Thanks for your question.
It depends on how you hold your interests in the property. You can either hold your interests as joint tenants (in which case a deceased's persons share passes automatically upon death to the survivor regardless of any direction in the deceased's Will) or as tenants in common (in which case a deceased's persons share passes according their Will). You conveyacer will ask how you want to hold your interests. If your partner's interest was to pass to you upon your partners death then the children it will be very unlikely that her children could force the sale of the property.
If you hold as tenants in common and your partner were to die then her share would pass to her children under her Will. They could make an application to Court for an order of sale of the property to realise the equity in the property. These orders are seldom refused.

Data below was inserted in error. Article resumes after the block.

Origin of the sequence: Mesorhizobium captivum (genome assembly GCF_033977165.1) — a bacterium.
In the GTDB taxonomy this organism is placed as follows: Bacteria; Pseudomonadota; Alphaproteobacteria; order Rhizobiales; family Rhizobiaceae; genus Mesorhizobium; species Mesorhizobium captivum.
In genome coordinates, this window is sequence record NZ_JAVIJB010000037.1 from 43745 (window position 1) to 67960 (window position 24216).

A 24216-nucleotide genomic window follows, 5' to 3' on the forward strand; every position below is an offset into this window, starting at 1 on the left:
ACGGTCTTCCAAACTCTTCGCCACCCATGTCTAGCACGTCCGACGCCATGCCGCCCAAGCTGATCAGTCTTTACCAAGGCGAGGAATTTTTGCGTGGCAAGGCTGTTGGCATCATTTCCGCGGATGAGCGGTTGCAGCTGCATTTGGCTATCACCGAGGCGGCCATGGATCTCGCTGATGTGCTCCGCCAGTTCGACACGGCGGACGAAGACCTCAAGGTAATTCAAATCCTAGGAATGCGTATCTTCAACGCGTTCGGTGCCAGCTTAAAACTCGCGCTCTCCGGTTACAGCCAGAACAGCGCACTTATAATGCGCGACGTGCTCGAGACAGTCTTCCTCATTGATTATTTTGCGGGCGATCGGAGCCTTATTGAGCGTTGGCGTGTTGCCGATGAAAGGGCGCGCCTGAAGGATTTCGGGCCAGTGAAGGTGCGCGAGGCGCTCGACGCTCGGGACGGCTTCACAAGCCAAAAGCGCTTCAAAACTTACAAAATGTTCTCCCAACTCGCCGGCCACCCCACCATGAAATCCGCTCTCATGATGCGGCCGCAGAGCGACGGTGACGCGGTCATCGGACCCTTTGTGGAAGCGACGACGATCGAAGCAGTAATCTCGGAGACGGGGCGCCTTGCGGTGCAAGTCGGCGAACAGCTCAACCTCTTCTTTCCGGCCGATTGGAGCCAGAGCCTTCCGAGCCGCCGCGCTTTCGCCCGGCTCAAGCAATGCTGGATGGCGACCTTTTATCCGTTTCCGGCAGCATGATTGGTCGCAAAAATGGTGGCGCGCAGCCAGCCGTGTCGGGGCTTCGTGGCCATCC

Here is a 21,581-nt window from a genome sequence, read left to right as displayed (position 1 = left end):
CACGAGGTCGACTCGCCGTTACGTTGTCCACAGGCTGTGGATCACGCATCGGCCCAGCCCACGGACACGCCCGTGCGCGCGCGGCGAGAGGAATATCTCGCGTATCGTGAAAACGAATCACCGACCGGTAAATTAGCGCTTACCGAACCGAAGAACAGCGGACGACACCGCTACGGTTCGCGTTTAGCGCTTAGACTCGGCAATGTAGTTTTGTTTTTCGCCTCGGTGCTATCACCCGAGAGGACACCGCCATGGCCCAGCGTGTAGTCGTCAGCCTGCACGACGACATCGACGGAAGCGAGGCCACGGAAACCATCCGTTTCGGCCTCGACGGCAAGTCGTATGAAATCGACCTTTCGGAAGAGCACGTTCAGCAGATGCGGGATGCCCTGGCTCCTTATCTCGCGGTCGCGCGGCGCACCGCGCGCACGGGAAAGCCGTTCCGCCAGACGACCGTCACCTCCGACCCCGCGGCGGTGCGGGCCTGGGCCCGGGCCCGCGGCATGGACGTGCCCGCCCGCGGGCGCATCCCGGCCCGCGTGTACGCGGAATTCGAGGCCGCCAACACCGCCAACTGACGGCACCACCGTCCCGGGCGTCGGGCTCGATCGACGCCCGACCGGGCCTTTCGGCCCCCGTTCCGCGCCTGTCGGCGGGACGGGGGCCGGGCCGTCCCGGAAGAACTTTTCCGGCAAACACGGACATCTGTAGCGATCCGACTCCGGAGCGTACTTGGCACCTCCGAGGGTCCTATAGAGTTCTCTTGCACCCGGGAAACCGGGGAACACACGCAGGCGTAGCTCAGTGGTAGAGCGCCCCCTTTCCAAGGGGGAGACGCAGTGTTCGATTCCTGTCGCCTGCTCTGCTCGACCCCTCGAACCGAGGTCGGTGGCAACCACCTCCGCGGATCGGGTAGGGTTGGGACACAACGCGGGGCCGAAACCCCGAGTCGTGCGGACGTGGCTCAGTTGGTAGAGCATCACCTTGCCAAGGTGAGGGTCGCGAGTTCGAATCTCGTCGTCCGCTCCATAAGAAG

You would have to negotiate how the equity is divided unless there any any express agreements. Your solicitor will likely ask if you are to hold your interests 50/50, if you are not then they will recommend you entering in to a declaration of trust which declares the proportion of your respective interests. This will then be used as a reference in deciding how to divide the proceeds of sale (if you were forced to sell the property).
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